NDSU Receives Rangeland Management Study Grant
Scientists will study management options that sustainably enhance livestock productivity while conserving regional biodiversity.
North Dakota State University has been awarded a $499,242 grant from the U.S. Department of Agriculture’s National Institute of Food and Agriculture to study rangeland management strategies.
“Working rangelands are a pillar of American agriculture and a critical opportunity for long-term, sustainable conservation,” says Jason Harmon, the program lead in NDSU’s Entomology Department and the lead investigator for this project. “However, managing these agroecosystems is no trivial task, especially when trying to simultaneously maximize multiple services they can provide. Therefore, there is a critical need to investigate, assess and demonstrate scientifically based management options that sustainably enhance livestock productivity while conserving regional biodiversity.”
This is a collaborate project that brings together faculty from range science, entomology and plant sciences at NDSU’s Main Station, Central Grasslands Research Extension Center (REC) and Hettinger REC.
The plan is to study four management regimes that differ in how they use fire and/or grazing as critical ecosystem processes.
“We will assess how a common management practice compares to treatments that use fire and/or grazing to promote more variable habitats,” Harmon says. “These treatments include patch-burn grazing and two novel regimes we designed to specifically benefit northern Great Plains rangelands.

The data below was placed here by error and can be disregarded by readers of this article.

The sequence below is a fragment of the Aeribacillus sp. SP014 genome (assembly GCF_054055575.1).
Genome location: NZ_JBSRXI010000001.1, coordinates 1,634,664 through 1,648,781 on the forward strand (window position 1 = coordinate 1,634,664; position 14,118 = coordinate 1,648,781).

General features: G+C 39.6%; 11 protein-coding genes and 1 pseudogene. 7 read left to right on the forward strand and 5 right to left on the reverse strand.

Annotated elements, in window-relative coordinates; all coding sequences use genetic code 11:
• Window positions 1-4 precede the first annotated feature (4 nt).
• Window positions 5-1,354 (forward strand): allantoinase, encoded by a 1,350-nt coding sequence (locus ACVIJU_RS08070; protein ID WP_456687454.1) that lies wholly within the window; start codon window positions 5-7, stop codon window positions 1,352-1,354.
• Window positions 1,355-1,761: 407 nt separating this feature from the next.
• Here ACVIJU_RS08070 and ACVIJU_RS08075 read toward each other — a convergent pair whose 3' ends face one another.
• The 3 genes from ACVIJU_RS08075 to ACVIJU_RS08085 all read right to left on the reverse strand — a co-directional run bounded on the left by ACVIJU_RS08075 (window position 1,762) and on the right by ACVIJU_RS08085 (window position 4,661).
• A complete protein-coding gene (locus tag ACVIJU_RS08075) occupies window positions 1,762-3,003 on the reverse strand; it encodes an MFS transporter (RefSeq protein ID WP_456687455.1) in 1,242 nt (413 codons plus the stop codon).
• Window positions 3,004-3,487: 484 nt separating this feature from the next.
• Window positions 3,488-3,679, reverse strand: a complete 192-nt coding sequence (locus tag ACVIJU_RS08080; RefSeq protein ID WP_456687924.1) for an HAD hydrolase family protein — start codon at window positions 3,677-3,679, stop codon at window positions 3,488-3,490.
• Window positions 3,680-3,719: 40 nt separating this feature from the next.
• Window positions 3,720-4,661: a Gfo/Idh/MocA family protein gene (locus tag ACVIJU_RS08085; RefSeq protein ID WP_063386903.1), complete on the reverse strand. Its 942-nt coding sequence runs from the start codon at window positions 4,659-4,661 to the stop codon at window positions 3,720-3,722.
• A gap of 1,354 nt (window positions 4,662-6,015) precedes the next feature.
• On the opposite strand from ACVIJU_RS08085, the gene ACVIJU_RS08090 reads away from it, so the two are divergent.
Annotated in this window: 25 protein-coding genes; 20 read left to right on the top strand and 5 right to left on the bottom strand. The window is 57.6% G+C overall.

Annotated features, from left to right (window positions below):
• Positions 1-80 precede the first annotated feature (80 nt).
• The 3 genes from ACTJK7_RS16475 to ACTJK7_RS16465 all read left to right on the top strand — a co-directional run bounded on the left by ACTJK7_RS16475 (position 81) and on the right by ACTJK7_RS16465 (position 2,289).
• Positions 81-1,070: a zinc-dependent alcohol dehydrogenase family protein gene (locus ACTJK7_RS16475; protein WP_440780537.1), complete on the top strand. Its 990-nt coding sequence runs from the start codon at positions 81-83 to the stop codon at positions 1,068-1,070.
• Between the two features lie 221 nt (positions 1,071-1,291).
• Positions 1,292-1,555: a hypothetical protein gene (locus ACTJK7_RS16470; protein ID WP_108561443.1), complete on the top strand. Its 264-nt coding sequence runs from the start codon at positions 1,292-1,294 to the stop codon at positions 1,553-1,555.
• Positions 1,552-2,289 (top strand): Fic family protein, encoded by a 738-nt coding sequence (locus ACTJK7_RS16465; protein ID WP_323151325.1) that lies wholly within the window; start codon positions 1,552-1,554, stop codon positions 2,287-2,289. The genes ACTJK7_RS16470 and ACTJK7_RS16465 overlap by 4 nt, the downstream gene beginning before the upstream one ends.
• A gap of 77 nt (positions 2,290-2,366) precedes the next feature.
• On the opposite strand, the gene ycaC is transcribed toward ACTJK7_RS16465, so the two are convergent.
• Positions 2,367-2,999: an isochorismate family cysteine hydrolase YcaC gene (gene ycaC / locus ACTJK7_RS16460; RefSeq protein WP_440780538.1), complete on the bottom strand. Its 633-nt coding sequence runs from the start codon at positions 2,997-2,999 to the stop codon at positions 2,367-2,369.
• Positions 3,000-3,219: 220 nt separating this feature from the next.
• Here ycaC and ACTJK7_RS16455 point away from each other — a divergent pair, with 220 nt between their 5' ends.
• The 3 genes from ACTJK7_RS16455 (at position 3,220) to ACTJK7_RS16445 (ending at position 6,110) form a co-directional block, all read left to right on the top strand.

“Our most important assessment is how each management influences livestock production and reproduction in the short term and over time, but we will also quantify the plant-pollinator community to help better understand pollinator services and biodiversity conservation more broadly,” he adds.
The researchers also will investigate how and why each management practice ultimately affects each ecosystem service.
“We expect this work will substantially improve our understanding of how fire and grazing disturbances in the northern Great Plains can maximize rangeland ecosystem services while using that information to evaluate, demonstrate and, ultimately, help improve rangeland management,” Harmon says.
The project is starting this year and will last through April 2024.
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